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Feed The Future Egypt Rural Agribusiness Strengthening

Language: Arabic | English

Speeches Shim

Man sorting tomatoes in Esna, Egypt
A man sorts export-quality tomatoes at Esna Packhouse in Luxor, Egypt.
USAID/Julie Fossler

Through the Feed the Future Egypt Rural Agribusiness Strengthening activity, USAID helps farmers in Upper Egypt and the Delta become more self-reliant and grow marketable crops that meet international standards for export. Under the U.S. Government’s global hunger and food security initiative, Feed the Future, Egyptian farmers and food processors are establishing connections to domestic and international markets, gaining access to finance, and increasing their adherence to food and safety practices. Additionally, the activity is assisting Egyptian agribusinesses in modernizing their food technology and delivery systems by upgrading processing facilities, refrigeration trucks, and water-efficient irrigation systems. This activity builds on USAID’s previous investments in Egypt’s agricultural sector, including in irrigation infrastructure, establishment of agricultural associations, and training programs to help farmers transition from traditional staple crops to high-value horticulture.  

Implementing Partner: ABT Associates; Life of Project: August 2018 – July 2023; Total Estimated Cost: $36.3 million; Governorates: Alexandria, Assiut, Aswan, Beheira, Beni Suef, Cairo, Dakahlia, Giza, Gharbia, Ismailia, Luxor, Menoufia, Minya, Qalyoubia, Qena, Sharkia, Sohag 

GOALS

  • Promote rural agribusiness development in Egypt by strengthening market linkages
  • Improve the value chain of Egyptian horticulture through improved post-harvest handling and food storage
  • Increase the productivity of Egyptian smallholder farmers and food processors
  • Improve the quality of agricultural exports from Egypt
  • Expand access to healthy food options to improve nutrition for women and children in rural areas

RESULTS

  • Engaged 34,019 individuals (8,313 women and 25,706 men)—including smallholder farmers, producer organization members, university graduates, women, and packhouse laborers—in training and other activities since the project startup
  • Conducted 2,709 trainings on production, post-harvest handling, marketing, food safety, nutrition, and gender issues
  • Signed 41 Memorandum of Understanding (MOUs) between the project and producer organizations in Upper Egypt The MOUs outline the type of technical assistance the project will provide, including in marketing, production and post-harvest services, institutional reform, training, capacity building, and nutrition for smallholder farmer members and their families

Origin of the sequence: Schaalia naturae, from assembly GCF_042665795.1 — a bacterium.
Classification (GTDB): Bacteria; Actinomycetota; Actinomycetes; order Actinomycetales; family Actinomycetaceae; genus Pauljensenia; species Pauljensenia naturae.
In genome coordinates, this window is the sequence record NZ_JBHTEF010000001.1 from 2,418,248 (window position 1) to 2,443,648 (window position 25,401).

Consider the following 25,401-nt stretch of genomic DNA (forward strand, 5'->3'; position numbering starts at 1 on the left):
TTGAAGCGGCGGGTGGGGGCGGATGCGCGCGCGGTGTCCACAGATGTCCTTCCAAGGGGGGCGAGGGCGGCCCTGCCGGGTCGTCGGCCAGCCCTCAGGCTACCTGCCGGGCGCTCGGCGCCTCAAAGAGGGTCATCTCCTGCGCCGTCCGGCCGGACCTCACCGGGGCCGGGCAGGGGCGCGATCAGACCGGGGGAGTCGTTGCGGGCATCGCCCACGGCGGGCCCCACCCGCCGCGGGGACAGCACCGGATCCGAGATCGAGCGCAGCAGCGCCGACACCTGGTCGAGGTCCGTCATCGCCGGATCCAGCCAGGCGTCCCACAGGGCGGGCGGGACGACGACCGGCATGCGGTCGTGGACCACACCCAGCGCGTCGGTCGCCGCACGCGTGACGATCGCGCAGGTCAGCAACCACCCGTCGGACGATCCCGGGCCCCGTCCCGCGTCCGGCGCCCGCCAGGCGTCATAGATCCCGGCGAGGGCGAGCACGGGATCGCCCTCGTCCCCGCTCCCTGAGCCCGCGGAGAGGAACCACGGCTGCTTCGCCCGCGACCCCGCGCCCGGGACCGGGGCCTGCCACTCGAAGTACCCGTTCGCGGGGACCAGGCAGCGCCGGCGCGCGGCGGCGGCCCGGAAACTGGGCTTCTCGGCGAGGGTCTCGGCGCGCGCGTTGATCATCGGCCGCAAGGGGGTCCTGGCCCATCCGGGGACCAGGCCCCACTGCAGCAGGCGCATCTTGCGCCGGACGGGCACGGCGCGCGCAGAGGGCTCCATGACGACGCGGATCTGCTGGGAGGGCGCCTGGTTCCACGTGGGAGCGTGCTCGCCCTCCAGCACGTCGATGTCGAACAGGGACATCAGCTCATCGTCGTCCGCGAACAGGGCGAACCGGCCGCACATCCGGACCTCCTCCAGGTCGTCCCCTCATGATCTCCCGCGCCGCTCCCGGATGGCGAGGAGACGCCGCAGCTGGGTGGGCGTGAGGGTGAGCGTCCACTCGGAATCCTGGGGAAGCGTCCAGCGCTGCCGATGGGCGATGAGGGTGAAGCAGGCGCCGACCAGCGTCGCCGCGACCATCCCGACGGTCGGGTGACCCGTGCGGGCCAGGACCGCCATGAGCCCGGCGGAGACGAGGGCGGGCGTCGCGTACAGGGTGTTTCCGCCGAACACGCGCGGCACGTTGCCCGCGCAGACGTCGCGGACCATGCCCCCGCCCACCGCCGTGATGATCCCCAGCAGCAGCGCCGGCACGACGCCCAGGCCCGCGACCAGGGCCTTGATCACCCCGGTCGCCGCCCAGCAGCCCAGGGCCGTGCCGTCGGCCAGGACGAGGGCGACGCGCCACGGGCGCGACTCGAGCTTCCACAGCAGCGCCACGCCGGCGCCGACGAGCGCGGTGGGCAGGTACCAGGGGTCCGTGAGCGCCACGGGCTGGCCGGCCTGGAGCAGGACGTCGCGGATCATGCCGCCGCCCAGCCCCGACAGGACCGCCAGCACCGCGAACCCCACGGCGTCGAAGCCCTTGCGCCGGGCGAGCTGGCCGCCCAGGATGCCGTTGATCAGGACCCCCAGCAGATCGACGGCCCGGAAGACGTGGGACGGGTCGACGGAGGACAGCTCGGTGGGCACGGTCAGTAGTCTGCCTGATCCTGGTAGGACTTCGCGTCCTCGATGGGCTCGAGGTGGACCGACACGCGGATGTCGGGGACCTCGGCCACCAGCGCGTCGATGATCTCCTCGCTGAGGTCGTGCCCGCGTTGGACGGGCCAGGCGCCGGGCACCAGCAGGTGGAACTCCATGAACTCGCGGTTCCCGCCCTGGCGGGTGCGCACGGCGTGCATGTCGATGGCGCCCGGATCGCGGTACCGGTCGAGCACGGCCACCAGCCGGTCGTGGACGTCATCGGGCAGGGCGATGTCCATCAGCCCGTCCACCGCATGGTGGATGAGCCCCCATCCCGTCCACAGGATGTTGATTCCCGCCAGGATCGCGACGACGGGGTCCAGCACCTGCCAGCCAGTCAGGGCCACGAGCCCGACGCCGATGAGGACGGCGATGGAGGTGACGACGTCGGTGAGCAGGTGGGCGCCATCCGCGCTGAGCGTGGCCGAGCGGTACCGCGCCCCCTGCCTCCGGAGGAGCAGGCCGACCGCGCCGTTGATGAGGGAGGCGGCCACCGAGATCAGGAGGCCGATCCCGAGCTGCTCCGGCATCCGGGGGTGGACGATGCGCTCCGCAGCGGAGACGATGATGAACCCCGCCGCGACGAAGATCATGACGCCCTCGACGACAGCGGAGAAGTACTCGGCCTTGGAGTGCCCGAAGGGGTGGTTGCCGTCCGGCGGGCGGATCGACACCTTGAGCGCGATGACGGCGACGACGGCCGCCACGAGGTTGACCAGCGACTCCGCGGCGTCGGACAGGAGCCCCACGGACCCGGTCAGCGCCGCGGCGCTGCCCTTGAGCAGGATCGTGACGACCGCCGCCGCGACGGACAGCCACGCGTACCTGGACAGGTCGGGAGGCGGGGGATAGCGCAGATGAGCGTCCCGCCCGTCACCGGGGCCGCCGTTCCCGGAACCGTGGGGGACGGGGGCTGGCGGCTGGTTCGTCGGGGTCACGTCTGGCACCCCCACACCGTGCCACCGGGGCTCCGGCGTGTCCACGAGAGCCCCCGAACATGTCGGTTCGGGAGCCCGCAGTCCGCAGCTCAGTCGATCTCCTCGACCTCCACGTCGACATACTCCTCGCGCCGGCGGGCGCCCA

• Facilitated the signing of 27 forward contracts between producer organizations and exporters within the Project’s value chains
  • Facilitated the signing of a 12 input supplier contract between companies and producer organizations in Upper Egypt for fertilizers and pesticides
  • Developed and launched eight agri-loan products to serve 182 small farmers (56 women and 126  men) with a total amount of EGP 3,214,000 ($205,564)
  • Identified two low-cost solutions that improve efficiency and capacity of cold chain gaps and post-harvest services: CoolBot and solar greenhouses
  • Eleven grant concepts papers were chosen to continue to the next phase of the grants cycle as per Annual Program Statement criteria
  • Signed an MOU with the Food Export Council to build the capacity of processors (production and quality department engineers) on food safety requirements to meet local and international market requirements
  • Signed an MOU with the Agriculture Exporting Council to qualify packhouses and small farm laborers to meet the local and international food safety requirements
  • Signed an MOU with the National Food Safety Authority to build its capacity of inspectors, and to develop an online training portal/website
  • Developed eight food safety plans for two producer organizations in Assiut, two producer organizations in Qena, and four agro-processing companies to support them in meeting the National Food Safety Authority’s requirements

Last updated: August 11, 2021

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